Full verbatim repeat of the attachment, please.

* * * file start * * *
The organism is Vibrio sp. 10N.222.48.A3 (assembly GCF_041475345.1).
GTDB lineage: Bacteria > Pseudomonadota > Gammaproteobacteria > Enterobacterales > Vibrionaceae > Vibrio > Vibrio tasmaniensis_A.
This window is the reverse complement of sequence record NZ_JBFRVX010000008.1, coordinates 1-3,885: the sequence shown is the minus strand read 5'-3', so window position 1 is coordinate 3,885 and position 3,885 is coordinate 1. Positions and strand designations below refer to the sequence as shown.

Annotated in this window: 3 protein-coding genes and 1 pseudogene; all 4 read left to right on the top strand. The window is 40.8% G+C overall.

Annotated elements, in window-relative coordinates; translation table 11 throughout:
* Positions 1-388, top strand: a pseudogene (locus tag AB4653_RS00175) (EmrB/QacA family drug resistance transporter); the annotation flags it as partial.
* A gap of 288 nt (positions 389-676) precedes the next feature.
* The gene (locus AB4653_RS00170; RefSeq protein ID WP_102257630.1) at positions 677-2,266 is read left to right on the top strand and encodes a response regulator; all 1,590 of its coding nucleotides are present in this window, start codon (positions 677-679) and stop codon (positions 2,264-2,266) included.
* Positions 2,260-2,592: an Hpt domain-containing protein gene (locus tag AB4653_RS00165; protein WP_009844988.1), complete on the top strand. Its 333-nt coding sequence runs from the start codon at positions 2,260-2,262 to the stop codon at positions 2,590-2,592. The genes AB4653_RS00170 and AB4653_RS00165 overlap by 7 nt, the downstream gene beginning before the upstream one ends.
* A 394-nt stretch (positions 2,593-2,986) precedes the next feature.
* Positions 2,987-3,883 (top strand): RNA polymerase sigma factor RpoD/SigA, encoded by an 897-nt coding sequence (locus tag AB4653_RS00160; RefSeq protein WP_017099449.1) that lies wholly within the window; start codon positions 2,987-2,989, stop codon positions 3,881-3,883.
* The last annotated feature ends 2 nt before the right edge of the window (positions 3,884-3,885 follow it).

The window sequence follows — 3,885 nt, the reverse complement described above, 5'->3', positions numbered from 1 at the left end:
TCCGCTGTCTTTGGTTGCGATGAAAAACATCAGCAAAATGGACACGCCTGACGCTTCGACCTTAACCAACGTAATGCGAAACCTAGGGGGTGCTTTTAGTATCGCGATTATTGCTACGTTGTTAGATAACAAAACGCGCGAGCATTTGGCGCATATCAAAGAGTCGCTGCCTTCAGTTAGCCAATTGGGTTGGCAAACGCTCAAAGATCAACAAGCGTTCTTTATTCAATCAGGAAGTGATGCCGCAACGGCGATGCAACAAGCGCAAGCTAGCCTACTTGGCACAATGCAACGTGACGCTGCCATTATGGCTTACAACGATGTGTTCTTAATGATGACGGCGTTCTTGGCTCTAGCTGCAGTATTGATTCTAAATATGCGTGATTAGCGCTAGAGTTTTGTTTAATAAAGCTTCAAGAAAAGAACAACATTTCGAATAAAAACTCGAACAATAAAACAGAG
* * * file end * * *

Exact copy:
The organism is Vibrio sp. 10N.222.48.A3 (assembly GCF_041475345.1).
GTDB lineage: Bacteria > Pseudomonadota > Gammaproteobacteria > Enterobacterales > Vibrionaceae > Vibrio > Vibrio tasmaniensis_A.
This window is the reverse complement of sequence record NZ_JBFRVX010000008.1, coordinates 1-3,885: the sequence shown is the minus strand read 5'-3', so window position 1 is coordinate 3,885 and position 3,885 is coordinate 1. Positions and strand designations below refer to the sequence as shown.

Annotated in this window: 3 protein-coding genes and 1 pseudogene; all 4 read left to right on the top strand. The window is 40.8% G+C overall.

Annotated elements, in window-relative coordinates; translation table 11 throughout:
* Positions 1-388, top strand: a pseudogene (locus tag AB4653_RS00175) (EmrB/QacA family drug resistance transporter); the annotation flags it as partial.
* A gap of 288 nt (positions 389-676) precedes the next feature.
* The gene (locus AB4653_RS00170; RefSeq protein ID WP_102257630.1) at positions 677-2,266 is read left to right on the top strand and encodes a response regulator; all 1,590 of its coding nucleotides are present in this window, start codon (positions 677-679) and stop codon (positions 2,264-2,266) included.
* Positions 2,260-2,592: an Hpt domain-containing protein gene (locus tag AB4653_RS00165; protein WP_009844988.1), complete on the top strand. Its 333-nt coding sequence runs from the start codon at positions 2,260-2,262 to the stop codon at positions 2,590-2,592. The genes AB4653_RS00170 and AB4653_RS00165 overlap by 7 nt, the downstream gene beginning before the upstream one ends.
* A 394-nt stretch (positions 2,593-2,986) precedes the next feature.
* Positions 2,987-3,883 (top strand): RNA polymerase sigma factor RpoD/SigA, encoded by an 897-nt coding sequence (locus tag AB4653_RS00160; RefSeq protein WP_017099449.1) that lies wholly within the window; start codon positions 2,987-2,989, stop codon positions 3,881-3,883.
* The last annotated feature ends 2 nt before the right edge of the window (positions 3,884-3,885 follow it).

The window sequence follows — 3,885 nt, the reverse complement described above, 5'->3', positions numbered from 1 at the left end:
TCCGCTGTCTTTGGTTGCGATGAAAAACATCAGCAAAATGGACACGCCTGACGCTTCGACCTTAACCAACGTAATGCGAAACCTAGGGGGTGCTTTTAGTATCGCGATTATTGCTACGTTGTTAGATAACAAAACGCGCGAGCATTTGGCGCATATCAAAGAGTCGCTGCCTTCAGTTAGCCAATTGGGTTGGCAAACGCTCAAAGATCAACAAGCGTTCTTTATTCAATCAGGAAGTGATGCCGCAACGGCGATGCAACAAGCGCAAGCTAGCCTACTTGGCACAATGCAACGTGACGCTGCCATTATGGCTTACAACGATGTGTTCTTAATGATGACGGCGTTCTTGGCTCTAGCTGCAGTATTGATTCTAAATATGCGTGATTAGCGCTAGAGTTTTGTTTAATAAAGCTTCAAGAAAAGAACAACATTTCGAATAAAAACTCGAACAATAAAACAGAG